“NUS supported the call for a move away from the ‘poll tax’ of top-up fees and towards a graduate contribution that is fairer for students. "Any analysis of [the] proposals must be based on robust data and realistic scenarios which take account of the complexities of the debate about the future of higher education and student funding."


Another attack on for-profit colleges

With a brief blog post appearing in its “College” section The Huffington Post joined in the chorus of liberal media outlets demanding more government control of businesses.

The article entitled, ‘Degreed And Jobless, For-profit College Graduates Turns to Stripping’ presents readers with a false idea of what the article is discussing.

The blog posts tells the tale of Carrianne Howard, a graduate of the Art Institute of Fort Lauderdale (a for-profit college) who secured a job in the video game industry after she graduated. She made $12 an hour until her position was eliminated. She is now working as a stripper.

But Howard’s story just led to an argument for government regulation of for profit colleges. “Howard's story is not entirely unique -- and experiences like hers are driving the government's investigation into the efficacy and recruiting practices of for-profit colleges,” the unnamed blogger wrote.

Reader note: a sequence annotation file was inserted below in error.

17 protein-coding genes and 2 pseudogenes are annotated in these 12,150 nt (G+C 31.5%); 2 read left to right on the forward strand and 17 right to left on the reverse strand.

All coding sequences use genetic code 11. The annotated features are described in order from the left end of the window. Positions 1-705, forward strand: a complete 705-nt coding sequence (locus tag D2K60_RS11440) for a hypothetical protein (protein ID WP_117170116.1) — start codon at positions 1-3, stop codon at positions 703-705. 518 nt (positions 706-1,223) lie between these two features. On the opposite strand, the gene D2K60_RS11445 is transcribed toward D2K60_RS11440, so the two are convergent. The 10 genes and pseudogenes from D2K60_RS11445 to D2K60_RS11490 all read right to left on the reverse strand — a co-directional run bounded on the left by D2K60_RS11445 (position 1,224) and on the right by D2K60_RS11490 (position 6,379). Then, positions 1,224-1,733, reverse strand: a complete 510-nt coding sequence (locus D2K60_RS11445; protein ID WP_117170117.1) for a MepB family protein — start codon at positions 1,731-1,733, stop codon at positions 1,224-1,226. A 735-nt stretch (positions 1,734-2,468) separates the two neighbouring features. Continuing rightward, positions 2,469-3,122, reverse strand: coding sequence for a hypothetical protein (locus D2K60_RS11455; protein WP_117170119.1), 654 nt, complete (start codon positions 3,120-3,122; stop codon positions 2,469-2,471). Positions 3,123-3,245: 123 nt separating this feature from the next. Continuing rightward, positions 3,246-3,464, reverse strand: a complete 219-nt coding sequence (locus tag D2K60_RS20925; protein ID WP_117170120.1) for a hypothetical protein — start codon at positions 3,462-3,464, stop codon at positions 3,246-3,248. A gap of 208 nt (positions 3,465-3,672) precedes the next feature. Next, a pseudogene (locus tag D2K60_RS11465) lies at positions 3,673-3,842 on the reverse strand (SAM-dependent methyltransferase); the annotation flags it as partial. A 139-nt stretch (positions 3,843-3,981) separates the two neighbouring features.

“This week, a Government Accountability Office report detailed how for-profit recruiters often promise potential students unobtainable jobs and high salaries, and tell them to lie to procure more federal financial aid,” the Huffington Post said.

The article didn’t document the GAO’s qualification to determine what constitutes “unobtainable” positions or pay in the dozens of industries for which students study. Nor did it furnish instances of dishonest financial aid coaching. Still, the demand for increased government regulation did not stop there.

“At a Senate Health, Education, Labor and Pensions Committee hearing on the report Wednesday, Sen. Tom Harkin (D-IA) slammed for-profit institutions, saying that the report made it "disturbingly clear that abuses in for-profit recruiting are not limited to a few rogue recruiters or even a few schools with lax oversight," The Huffington Post said.

The fact is, the Obama administration and Democrats in Congress have targeted for profit colleges, and the Huffington Post was just helping to publicize the effort. Andrew Ferguson of The Weekly Standard explained the issue in his article ‘Obama’s Crusade Against Profits, Coming soon to a College near you.”